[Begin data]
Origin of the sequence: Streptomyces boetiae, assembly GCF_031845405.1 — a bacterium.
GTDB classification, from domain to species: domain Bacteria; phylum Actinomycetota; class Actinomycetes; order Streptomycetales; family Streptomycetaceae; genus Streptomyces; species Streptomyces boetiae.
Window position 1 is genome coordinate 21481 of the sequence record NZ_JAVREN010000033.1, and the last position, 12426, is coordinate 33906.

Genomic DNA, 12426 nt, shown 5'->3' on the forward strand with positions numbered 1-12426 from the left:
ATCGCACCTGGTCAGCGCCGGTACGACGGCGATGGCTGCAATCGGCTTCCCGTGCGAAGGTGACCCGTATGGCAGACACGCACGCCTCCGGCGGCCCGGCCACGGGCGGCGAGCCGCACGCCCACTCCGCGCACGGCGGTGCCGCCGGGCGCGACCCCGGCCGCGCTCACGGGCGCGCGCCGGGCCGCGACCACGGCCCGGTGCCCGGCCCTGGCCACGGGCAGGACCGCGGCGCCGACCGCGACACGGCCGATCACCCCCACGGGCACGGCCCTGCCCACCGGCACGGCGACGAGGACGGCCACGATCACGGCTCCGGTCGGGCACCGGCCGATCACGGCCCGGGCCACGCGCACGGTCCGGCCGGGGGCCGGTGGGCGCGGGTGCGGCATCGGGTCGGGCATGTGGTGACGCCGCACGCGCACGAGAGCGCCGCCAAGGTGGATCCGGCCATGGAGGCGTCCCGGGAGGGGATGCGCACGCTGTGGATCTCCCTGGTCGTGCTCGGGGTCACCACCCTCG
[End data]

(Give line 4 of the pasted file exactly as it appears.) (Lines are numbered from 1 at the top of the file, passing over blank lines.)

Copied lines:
Genomic DNA, 12426 nt, shown 5'->3' on the forward strand with positions numbered 1-12426 from the left: